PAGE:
Yall know why I went to the mountains, it was to snowboard so that's what I did. On my first full day there, I spent half the day snowboarding at Nosal (because I'm not very good), fell a few times and hit my head on the slope. But, after the first time I went up the button lift - where my snowboard flew across the slope and into a ditch because I didn't fasten it properly - I no longer felt uncomfortable using one. A guy even congratulated me for using it so well (he probably saw what happened the first time). 

On my second full day, I decided to give skiing a chance so I went to Syzmoszkowa for skiing lessons and I'm so glad I did. I was able to somehow get over my fear of heights (again) and went down a slope that I was extremely scared of because it looks hella steep. It was all thanks to my instructor though, if it wasn't for him, I wouldn't be able to get down. 

On my first ski down, I made the mistake of not looking at my instructor and instead, I looked down and I FREAKED OUT. I lost control but then he got me to concentrate again and I was ok after that. An hour later, I skied down non stop until the park closed.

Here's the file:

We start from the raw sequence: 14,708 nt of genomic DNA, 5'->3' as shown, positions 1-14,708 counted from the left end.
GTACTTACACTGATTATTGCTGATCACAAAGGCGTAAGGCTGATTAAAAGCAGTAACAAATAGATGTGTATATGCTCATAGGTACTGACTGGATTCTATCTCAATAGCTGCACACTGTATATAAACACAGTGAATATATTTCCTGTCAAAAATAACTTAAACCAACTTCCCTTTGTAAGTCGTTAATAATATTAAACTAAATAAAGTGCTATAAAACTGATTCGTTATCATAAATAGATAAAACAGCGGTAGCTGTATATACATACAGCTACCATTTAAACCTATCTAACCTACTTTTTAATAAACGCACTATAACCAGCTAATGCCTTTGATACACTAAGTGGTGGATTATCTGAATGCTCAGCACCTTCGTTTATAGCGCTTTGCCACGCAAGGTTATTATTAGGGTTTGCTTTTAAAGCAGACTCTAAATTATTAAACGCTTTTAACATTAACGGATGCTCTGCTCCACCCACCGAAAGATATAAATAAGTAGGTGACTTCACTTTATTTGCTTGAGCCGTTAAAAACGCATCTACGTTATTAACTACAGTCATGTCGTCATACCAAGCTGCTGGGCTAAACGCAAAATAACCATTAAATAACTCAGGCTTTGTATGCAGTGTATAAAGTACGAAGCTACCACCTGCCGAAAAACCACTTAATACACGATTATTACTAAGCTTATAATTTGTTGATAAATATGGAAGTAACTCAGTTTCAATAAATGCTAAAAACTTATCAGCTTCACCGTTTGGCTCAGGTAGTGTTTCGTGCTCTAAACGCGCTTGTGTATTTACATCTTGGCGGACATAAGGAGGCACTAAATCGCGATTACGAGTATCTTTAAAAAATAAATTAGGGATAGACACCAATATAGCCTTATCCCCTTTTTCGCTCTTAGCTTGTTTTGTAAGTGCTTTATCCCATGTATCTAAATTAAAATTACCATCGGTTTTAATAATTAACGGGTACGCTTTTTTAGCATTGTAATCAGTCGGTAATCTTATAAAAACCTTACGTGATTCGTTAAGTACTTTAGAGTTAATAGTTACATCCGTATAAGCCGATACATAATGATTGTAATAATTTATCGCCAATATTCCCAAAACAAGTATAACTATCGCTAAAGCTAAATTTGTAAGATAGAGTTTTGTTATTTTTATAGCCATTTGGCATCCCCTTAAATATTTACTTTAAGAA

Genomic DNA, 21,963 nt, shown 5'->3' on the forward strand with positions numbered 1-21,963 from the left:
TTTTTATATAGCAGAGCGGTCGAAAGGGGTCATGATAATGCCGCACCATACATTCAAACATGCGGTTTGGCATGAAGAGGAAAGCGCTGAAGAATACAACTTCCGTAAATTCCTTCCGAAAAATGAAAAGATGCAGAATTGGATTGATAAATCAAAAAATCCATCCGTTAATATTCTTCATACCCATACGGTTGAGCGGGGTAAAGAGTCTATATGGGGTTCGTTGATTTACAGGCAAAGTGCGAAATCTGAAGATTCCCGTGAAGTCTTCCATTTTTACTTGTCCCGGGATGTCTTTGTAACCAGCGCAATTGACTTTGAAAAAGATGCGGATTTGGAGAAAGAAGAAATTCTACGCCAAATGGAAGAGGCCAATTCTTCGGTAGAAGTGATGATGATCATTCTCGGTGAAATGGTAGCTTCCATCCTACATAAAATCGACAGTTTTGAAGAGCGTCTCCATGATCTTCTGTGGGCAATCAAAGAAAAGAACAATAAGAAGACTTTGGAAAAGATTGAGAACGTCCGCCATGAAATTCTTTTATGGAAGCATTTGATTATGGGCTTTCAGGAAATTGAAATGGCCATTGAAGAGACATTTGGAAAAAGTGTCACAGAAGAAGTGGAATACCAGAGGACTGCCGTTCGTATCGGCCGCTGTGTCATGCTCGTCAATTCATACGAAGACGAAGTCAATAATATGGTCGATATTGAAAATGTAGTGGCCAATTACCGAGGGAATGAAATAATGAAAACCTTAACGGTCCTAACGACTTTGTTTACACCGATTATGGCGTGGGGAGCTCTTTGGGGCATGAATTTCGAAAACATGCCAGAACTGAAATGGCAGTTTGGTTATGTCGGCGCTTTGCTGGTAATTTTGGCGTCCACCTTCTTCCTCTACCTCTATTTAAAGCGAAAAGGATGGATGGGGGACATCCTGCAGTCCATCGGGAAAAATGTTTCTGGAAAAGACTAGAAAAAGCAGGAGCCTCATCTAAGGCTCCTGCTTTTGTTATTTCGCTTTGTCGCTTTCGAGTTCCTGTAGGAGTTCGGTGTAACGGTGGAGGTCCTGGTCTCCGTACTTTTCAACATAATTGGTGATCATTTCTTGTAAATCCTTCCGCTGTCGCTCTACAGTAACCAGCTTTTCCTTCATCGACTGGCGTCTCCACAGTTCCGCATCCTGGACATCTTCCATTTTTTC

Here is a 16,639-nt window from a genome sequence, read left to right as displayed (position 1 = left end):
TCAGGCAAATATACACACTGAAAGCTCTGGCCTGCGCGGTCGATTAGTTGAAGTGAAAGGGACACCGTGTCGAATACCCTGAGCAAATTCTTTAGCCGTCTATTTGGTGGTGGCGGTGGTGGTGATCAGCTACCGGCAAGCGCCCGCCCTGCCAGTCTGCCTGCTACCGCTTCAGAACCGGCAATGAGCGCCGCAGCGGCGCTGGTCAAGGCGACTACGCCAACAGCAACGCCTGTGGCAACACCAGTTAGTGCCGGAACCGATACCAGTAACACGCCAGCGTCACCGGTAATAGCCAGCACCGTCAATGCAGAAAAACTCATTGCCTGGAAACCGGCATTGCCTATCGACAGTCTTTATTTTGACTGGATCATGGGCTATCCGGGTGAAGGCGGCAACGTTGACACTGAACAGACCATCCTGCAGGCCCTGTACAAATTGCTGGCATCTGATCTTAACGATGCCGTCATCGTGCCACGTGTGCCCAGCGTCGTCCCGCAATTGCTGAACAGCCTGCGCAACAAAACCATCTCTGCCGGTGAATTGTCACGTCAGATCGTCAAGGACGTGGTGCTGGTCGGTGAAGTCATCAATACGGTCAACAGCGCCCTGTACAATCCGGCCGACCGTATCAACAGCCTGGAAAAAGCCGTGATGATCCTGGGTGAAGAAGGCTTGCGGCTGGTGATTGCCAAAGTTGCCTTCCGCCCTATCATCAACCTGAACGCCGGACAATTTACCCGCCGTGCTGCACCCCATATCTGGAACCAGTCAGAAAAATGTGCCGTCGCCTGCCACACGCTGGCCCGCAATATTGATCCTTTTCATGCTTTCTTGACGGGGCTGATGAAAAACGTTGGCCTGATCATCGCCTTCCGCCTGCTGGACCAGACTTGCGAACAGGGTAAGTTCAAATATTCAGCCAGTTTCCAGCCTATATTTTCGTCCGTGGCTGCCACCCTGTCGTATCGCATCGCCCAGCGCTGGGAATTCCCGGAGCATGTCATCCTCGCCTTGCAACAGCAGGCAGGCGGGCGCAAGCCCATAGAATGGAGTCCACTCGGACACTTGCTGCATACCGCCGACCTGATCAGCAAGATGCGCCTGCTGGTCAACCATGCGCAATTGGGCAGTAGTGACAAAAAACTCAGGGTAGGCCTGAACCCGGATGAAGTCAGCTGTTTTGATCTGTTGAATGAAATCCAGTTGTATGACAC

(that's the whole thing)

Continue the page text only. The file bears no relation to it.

After all of that, I decided to take the lift up to the highest slope to enjoy the views. On the way, I saw people walking down the slope and I wasn't surprised. It was extremely steep, though I do hope for a day when I'd have the guts to snowboard/ski down it. 

On my last half day in Zakopane, I had to decide whether to go for another snowboarding lesson (had one before my previous Poland trip) or to go on a hike. I made an instagram poll and it leaned towards snowboarding... but I decided to hike to Dolina Strazyska. It was torturous. I should've prepared better and got myself spikes. So I struggled, and struggled and nearly gave up but I didn't. At one point during the hike, I had to convince myself that the worst that could happen is me falling and dying. So with that, I gathered up the courage and basically ice-skated the rest of the way. It went pretty well. 


I was pescatarian whilst I was in Poland, so, I had WHOLE trouts which surprised me a lot. I'm not a fan of having to eat things that I would have to debone but I survived! I also had some potato pancakes but because I don't eat fried food much anymore, the oiliness got a bit too overwhelming.